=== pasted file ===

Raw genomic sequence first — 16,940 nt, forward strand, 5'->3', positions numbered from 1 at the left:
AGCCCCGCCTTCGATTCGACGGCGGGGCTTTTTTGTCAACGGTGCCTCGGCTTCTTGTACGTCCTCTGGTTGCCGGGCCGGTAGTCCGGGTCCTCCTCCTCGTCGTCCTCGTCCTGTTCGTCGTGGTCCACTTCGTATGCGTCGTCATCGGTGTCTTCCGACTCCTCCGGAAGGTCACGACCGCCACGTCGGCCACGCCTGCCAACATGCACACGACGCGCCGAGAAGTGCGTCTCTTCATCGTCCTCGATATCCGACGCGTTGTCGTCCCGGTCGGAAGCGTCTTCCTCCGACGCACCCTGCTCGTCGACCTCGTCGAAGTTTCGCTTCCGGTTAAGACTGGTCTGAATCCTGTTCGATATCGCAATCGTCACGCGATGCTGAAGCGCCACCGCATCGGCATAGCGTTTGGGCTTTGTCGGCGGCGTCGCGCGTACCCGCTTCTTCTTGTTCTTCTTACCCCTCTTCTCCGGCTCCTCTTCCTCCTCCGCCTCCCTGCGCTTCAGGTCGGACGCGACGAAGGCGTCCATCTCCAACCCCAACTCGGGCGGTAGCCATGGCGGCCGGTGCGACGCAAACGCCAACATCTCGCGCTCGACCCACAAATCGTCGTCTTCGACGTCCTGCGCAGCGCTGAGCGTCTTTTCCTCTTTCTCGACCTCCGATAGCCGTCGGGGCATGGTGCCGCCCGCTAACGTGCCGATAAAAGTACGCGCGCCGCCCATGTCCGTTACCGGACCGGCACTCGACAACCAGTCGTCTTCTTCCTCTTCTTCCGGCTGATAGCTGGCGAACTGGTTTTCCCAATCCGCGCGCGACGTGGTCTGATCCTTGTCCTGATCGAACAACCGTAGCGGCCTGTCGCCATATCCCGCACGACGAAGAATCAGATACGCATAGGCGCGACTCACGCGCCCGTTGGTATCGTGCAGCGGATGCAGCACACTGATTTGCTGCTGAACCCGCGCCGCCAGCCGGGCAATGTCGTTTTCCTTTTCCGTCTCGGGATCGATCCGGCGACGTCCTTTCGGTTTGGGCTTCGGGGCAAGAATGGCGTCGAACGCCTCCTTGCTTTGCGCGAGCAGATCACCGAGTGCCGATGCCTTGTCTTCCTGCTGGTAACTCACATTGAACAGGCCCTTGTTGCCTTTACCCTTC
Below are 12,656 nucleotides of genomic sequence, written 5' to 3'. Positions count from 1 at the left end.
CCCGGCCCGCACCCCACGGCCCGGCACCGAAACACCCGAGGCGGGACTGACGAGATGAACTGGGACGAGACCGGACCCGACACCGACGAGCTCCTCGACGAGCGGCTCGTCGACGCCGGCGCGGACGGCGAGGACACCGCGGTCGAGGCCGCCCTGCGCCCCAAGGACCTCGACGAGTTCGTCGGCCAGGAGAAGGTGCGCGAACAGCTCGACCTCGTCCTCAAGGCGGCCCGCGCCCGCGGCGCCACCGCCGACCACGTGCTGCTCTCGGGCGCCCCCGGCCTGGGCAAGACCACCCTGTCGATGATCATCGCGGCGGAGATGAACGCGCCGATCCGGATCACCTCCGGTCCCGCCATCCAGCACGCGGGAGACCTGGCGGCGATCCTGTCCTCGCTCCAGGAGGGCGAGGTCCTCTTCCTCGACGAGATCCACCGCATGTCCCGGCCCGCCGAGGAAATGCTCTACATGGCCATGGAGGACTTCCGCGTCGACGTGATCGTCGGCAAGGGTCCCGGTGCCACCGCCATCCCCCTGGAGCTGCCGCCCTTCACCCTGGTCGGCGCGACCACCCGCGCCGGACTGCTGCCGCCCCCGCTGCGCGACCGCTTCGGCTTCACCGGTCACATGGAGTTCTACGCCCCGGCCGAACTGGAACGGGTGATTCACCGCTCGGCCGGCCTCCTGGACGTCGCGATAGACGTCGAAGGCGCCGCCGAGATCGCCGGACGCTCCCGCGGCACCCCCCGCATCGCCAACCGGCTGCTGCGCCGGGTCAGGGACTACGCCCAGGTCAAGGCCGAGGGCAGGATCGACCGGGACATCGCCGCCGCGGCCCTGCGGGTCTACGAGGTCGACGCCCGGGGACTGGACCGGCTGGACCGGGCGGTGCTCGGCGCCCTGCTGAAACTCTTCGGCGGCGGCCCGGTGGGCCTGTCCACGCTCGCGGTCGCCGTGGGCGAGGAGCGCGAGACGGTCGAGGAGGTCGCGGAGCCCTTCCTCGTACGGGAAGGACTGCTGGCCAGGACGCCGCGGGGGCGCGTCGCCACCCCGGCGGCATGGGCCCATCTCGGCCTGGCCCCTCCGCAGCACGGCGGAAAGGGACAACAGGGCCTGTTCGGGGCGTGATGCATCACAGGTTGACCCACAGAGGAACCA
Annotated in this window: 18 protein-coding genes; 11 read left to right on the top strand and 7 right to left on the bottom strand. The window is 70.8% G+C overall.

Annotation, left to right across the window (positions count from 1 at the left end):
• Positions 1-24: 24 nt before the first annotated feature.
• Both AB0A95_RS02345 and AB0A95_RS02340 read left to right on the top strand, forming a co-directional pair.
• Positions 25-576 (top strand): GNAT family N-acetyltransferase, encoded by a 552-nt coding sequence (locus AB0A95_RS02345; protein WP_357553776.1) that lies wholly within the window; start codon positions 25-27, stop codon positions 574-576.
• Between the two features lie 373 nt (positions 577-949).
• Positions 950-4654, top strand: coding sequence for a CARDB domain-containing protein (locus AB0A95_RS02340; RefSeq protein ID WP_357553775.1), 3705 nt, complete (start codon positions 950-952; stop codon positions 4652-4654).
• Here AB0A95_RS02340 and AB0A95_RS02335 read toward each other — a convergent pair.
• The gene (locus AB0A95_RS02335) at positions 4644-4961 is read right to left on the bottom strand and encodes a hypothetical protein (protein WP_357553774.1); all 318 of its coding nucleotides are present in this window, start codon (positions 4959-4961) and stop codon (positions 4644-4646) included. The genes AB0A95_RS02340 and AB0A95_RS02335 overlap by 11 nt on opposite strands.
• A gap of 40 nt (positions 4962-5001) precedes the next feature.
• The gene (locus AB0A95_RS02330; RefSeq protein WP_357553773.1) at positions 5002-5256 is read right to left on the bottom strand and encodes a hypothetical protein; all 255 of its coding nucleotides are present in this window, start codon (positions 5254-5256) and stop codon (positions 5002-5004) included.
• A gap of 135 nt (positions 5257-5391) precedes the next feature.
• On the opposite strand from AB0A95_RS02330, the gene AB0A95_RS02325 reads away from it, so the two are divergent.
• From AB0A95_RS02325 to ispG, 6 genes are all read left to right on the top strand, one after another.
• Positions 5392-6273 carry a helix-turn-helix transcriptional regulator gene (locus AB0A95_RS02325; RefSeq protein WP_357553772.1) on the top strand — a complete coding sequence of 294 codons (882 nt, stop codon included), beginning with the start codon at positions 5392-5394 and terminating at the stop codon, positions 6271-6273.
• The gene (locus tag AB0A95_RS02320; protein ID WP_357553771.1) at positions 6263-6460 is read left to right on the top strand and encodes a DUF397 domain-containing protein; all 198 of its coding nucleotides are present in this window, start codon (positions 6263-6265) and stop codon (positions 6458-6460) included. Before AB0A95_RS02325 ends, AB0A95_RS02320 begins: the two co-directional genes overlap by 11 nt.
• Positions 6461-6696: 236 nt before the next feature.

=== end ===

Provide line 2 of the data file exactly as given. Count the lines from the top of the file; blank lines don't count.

AGCCCCGCCTTCGATTCGACGGCGGGGCTTTTTTGTCAACGGTGCCTCGGCTTCTTGTACGTCCTCTGGTTGCCGGGCCGGTAGTCCGGGTCCTCCTCCTCGTCGTCCTCGTCCTGTTCGTCGTGGTCCACTTCGTATGCGTCGTCATCGGTGTCTTCCGACTCCTCCGGAAGGTCACGACCGCCACGTCGGCCACGCCTGCCAACATGCACACGACGCGCCGAGAAGTGCGTCTCTTCATCGTCCTCGATATCCGACGCGTTGTCGTCCCGGTCGGAAGCGTCTTCCTCCGACGCACCCTGCTCGTCGACCTCGTCGAAGTTTCGCTTCCGGTTAAGACTGGTCTGAATCCTGTTCGATATCGCAATCGTCACGCGATGCTGAAGCGCCACCGCATCGGCATAGCGTTTGGGCTTTGTCGGCGGCGTCGCGCGTACCCGCTTCTTCTTGTTCTTCTTACCCCTCTTCTCCGGCTCCTCTTCCTCCTCCGCCTCCCTGCGCTTCAGGTCGGACGCGACGAAGGCGTCCATCTCCAACCCCAACTCGGGCGGTAGCCATGGCGGCCGGTGCGACGCAAACGCCAACATCTCGCGCTCGACCCACAAATCGTCGTCTTCGACGTCCTGCGCAGCGCTGAGCGTCTTTTCCTCTTTCTCGACCTCCGATAGCCGTCGGGGCATGGTGCCGCCCGCTAACGTGCCGATAAAAGTACGCGCGCCGCCCATGTCCGTTACCGGACCGGCACTCGACAACCAGTCGTCTTCTTCCTCTTCTTCCGGCTGATAGCTGGCGAACTGGTTTTCCCAATCCGCGCGCGACGTGGTCTGATCCTTGTCCTGATCGAACAACCGTAGCGGCCTGTCGCCATATCCCGCACGACGAAGAATCAGATACGCATAGGCGCGACTCACGCGCCCGTTGGTATCGTGCAGCGGATGCAGCACACTGATTTGCTGCTGAACCCGCGCCGCCAGCCGGGCAATGTCGTTTTCCTTTTCCGTCTCGGGATCGATCCGGCGACGTCCTTTCGGTTTGGGCTTCGGGGCAAGAATGGCGTCGAACGCCTCCTTGCTTTGCGCGAGCAGATCACCGAGTGCCGATGCCTTGTCTTCCTGCTGGTAACTCACATTGAACAGGCCCTTGTTGCCTTTACCCTTC